In Vidarbha, where much of the exposed irregularities lie, the Vidarbha Irrigation Development Corporation undertook some 320 projects since 1997. However, actual increase in irrigated area till March 2011 has been just 26,000 hectares (ha) against the targeted 1.58 million ha, according to the state water resources department.
In Vidarbha, the cost of the Gosekhurd project, the largest in Maharashtra, increased at the rate of Rs1.19 crore per day. It shot up 36.52 times in 29 years to Rs13,596 crore. The cost of the Lower Painganga project in Yavatmal district also escalated at a rate of Rs1.9 crore per day. In Washim district, also the cost of 11 barrages went up to Rs40-Rs50 crore each in 2009 from an estimated cost of Rs7-Rs8 crore a year ago.
AAP founder Arvind Kejriwal has alleged that business interests of Nitin Gadkari, former president of BJP, were hurting interests of farmers in Vidarbha region. Alleging a nexus between Ajit Pawar and Gadkari, the AAP founder said, the then BJP president sought and secured 37 ha land that was acquired by Maharashtra government for a dam but not used. The land was allotted by Ajit Pawar, who was the irrigation minister then, Kejriwal said.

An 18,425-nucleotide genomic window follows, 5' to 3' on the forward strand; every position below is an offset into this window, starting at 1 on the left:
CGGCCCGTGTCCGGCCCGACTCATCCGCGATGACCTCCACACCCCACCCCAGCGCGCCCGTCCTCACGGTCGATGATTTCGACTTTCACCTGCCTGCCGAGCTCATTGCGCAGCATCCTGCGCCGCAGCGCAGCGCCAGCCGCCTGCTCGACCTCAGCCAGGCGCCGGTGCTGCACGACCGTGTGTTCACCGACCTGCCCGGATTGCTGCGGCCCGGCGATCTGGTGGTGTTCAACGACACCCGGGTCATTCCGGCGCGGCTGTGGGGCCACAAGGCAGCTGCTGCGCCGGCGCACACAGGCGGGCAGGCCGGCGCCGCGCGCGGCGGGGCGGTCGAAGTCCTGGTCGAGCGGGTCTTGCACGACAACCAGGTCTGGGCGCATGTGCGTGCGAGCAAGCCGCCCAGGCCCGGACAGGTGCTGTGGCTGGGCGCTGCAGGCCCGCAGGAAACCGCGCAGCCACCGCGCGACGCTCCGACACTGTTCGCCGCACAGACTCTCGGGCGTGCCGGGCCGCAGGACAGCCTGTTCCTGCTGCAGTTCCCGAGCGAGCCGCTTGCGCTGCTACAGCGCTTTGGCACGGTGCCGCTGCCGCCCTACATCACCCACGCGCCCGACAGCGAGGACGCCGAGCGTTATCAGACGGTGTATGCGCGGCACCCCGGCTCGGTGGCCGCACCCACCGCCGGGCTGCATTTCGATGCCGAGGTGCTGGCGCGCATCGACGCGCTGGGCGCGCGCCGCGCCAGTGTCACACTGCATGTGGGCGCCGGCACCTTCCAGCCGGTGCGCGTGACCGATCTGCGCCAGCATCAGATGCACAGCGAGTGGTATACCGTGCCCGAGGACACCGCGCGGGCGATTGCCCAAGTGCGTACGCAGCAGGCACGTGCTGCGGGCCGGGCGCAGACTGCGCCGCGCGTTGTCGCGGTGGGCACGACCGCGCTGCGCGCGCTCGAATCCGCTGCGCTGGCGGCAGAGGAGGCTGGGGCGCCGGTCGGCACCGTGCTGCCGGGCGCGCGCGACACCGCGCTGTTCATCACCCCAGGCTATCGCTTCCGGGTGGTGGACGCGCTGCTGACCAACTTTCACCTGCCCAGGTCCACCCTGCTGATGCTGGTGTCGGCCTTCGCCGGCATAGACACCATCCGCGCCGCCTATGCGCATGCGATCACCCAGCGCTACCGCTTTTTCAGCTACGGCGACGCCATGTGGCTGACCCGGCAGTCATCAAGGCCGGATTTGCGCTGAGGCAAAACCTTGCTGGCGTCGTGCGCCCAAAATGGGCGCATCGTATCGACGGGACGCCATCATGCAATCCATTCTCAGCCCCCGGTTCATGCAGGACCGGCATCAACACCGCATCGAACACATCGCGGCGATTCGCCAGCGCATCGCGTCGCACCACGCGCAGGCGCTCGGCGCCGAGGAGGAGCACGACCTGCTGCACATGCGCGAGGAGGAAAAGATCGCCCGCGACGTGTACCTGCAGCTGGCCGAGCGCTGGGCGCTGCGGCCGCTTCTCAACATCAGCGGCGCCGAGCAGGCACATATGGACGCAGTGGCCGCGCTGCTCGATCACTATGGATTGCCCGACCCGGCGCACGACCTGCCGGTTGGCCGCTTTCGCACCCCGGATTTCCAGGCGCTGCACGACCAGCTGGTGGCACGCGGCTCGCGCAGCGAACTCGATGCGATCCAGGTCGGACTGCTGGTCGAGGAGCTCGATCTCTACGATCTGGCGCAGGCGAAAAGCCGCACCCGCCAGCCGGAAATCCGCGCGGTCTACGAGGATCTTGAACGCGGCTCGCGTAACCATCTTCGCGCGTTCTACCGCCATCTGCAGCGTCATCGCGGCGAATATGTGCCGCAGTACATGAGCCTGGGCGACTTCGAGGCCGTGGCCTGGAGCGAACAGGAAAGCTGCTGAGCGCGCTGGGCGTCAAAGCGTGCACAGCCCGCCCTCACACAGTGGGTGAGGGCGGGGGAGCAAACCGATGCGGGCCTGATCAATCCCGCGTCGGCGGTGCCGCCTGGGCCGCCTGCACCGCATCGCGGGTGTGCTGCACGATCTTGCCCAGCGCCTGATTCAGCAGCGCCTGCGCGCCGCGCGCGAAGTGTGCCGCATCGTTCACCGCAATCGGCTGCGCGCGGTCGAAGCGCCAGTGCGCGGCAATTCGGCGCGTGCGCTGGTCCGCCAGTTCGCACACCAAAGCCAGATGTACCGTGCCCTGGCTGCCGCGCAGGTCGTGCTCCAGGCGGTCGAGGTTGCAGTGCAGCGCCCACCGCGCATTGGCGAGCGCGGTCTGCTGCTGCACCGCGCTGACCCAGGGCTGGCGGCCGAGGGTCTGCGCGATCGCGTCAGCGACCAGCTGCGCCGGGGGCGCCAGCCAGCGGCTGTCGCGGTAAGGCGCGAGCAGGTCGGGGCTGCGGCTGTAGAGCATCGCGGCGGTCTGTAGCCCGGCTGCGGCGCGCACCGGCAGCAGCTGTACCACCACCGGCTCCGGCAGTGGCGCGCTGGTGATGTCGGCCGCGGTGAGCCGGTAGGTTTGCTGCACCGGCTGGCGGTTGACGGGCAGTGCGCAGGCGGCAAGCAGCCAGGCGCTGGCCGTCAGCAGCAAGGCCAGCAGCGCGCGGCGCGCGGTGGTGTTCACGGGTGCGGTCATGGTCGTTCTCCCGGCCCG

The controversy raised by communications send by Pandhare caused Ajit Pawar to resign as deputy chief minister in September 2012. However, within few months, he was back in the cabinet as deputy chief minister.
Apologies from Sharad Pawar
Earlier also NCP chief Sharad Pawar had tendered an apology over Ajit Pawar’s allegedly use of abusive language about journalists. “As party chief, I won’t have qualms about offering a public apology. Here, if language of force has been used, I have no problem in (tendering) apology,” he had said.
In February 2011, while speaking at a function in Nanded district, Ajit Pawar had accused journalist of fabricating stories and criticised media for allegedly indulging in untruths and half-truths and suggested a gag on those indulging in such methods, which led to the controversy. This led to media boycotting coverage of functions including Ajit Pawar and Maharashtra CM Chavan.
Gujarat chief minister Narendra Modi, at the women’s wing AGM of FICCI in Delhi, said that it is time to unleash the economic potential of 50% of the population—namely women